Hear how study helped improve the quality of life for Latinas who had breast cancer
Edelmira Ramos, 63, received news that she dreaded at age 55. She was diagnosed with breast cancer, Stage 4.
The Visalia resident was afraid of leaving her children behind, and had trouble dealing with her emotions after the diagnosis.
A month after being diagnosed, she underwent a mastectomy, removing one breast.
“It was very difficult,” she said in Spanish. “I felt like a monster. It was something that was going to take time in order to accept myself again the way I was. “
Ramos is among 150 Spanish-speaking Latinas, including 53 in Visalia, who took part in a three-year program dubbed Nuevo Amanecer (New Dawn) — and an accompanying study to evaluate the program’s effectiveness.
The program focuses on stress management for Latinas with breast cancer, and those who’ve lived through the disease.
Officials gathered in Visalia on Thursday to reveal preliminary results, although research findings have not yet been published.
Results of the program
In summary, Nuevo Amanecer resulted in less anxiety, less bodily symptoms, and it improved women’s ability to be able to relax. It improved their ability to seek support and increased their coping confidence, said Anna Maria Napoles.
Napoles is a scientific director of intramural research at the National Institute on Minority Health and Health Disparities at the National Institute of Health.
The research will be completed and finalized in about five months, when findings on comparisons between women in the program and those not on the program, will become available.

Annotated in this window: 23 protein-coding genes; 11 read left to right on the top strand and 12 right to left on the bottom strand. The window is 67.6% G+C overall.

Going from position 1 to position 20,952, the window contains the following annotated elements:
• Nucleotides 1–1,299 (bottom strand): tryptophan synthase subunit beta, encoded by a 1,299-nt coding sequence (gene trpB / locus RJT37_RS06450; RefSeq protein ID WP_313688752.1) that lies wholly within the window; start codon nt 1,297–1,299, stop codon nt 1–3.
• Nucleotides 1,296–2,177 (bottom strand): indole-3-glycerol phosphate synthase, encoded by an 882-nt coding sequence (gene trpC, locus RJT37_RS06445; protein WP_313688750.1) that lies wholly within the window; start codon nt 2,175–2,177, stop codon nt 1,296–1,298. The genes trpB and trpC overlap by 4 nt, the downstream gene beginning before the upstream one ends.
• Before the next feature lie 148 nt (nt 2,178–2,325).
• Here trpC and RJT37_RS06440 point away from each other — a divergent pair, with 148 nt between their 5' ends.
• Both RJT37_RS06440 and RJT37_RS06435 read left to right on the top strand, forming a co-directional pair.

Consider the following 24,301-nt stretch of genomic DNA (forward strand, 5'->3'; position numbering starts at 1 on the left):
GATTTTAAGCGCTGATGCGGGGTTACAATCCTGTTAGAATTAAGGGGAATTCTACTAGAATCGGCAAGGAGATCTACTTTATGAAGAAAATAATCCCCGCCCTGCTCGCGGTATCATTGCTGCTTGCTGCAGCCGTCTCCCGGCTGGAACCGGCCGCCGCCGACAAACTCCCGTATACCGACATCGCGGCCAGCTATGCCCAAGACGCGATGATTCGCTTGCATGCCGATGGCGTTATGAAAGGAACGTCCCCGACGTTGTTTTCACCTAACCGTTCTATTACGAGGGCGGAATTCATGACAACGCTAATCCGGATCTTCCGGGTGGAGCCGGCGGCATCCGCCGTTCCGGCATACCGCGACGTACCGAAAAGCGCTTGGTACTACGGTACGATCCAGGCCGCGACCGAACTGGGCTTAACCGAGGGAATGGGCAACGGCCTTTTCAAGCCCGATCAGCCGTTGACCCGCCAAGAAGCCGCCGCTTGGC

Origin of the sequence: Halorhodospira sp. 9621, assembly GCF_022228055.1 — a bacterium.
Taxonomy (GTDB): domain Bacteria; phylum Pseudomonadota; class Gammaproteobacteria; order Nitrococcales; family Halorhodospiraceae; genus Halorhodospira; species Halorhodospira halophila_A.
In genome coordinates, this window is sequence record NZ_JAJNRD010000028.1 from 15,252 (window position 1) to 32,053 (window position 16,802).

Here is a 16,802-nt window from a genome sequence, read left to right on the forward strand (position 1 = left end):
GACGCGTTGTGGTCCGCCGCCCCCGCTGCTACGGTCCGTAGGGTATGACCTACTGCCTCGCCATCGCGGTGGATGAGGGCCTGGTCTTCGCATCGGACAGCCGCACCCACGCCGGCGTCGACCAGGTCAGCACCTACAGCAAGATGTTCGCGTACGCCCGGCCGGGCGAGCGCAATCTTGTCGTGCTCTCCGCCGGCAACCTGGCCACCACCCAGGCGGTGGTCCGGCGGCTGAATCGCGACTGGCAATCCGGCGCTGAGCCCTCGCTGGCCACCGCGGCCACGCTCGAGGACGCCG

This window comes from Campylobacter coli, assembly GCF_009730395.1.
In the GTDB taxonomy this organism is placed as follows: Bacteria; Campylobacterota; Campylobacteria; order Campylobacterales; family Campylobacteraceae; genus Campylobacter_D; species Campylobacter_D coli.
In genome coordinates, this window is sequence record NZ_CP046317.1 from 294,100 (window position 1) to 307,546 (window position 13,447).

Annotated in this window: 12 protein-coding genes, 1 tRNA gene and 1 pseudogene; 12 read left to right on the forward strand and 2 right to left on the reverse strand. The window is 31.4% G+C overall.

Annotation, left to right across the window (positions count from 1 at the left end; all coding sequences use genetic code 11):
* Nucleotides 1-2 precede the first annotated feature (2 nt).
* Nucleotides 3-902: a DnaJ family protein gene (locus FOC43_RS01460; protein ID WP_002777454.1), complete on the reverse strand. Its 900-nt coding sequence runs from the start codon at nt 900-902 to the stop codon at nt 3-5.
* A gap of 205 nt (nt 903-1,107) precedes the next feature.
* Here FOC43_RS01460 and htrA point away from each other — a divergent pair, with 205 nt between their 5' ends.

Napoles said based on scientific literature, Latinas with breast cancer “suffer disproportionately from a lot of symptoms that are associated with the diagnosis of breast cancer.”
That’s in comparison to white women with breast cancer.
“They experience more fear, more anxiety, more depression, more pain, more bodily symptoms,” she says.
They’re less likely to understand their diagnosis, and not have information they need. As a result, they are not as involved in the decision-making process for their treatment.
They are also less likely to report symptoms to their providers.
Napoles said there are programs shown to be effective at improving quality of life after cancer, but those programs are often only offered at comprehensive cancer centers with a clinical psychologists.
“Those are not accessible to the every-day person who (has) no insurance, who is on Medi-Cal, or doesn’t speak English,” she says.
That’s part of the reason for the creation of this program and why it’s focus is on stress management.
How the program worked
Nuevo Amanecer is a two-part project — it’s an information and support program and a research study.
It offered participants cancer information translated in Spanish and stress management techniques. It also taught them communication skills, and provided emotional support, along with techniques on how to cope with negative emotions.
It helped participants set goals on how to take care of themselves.
The program paired the participants with compañeras, who were women who had gone through cancer themselves. Participants would meet with their compañeras once a week.
“We wanted to know if the program produced changes in terms of decreasing stress, anxiety and depression, and more importantly, we wanted to give women a sense of control over their cancer,” Napoles said.
In total, 75 women were enrolled in the program right away, while the other 75 waited six months to get in. That was done to be able to compare the effects on participants who were on the program versus those who weren’t, Napoles said.
The average age of participants was 54.8 years old, 90% were Mexican, 81 % had less than a high school education, and the average time since diagnosis was three years.
Forty-four percent had a mastectomy and 53% underwent radiation and chemotherapy.
Visalia was one of three locations where Latina women participated. The other two locations included the Salinas area and the Southern California community of El Centro.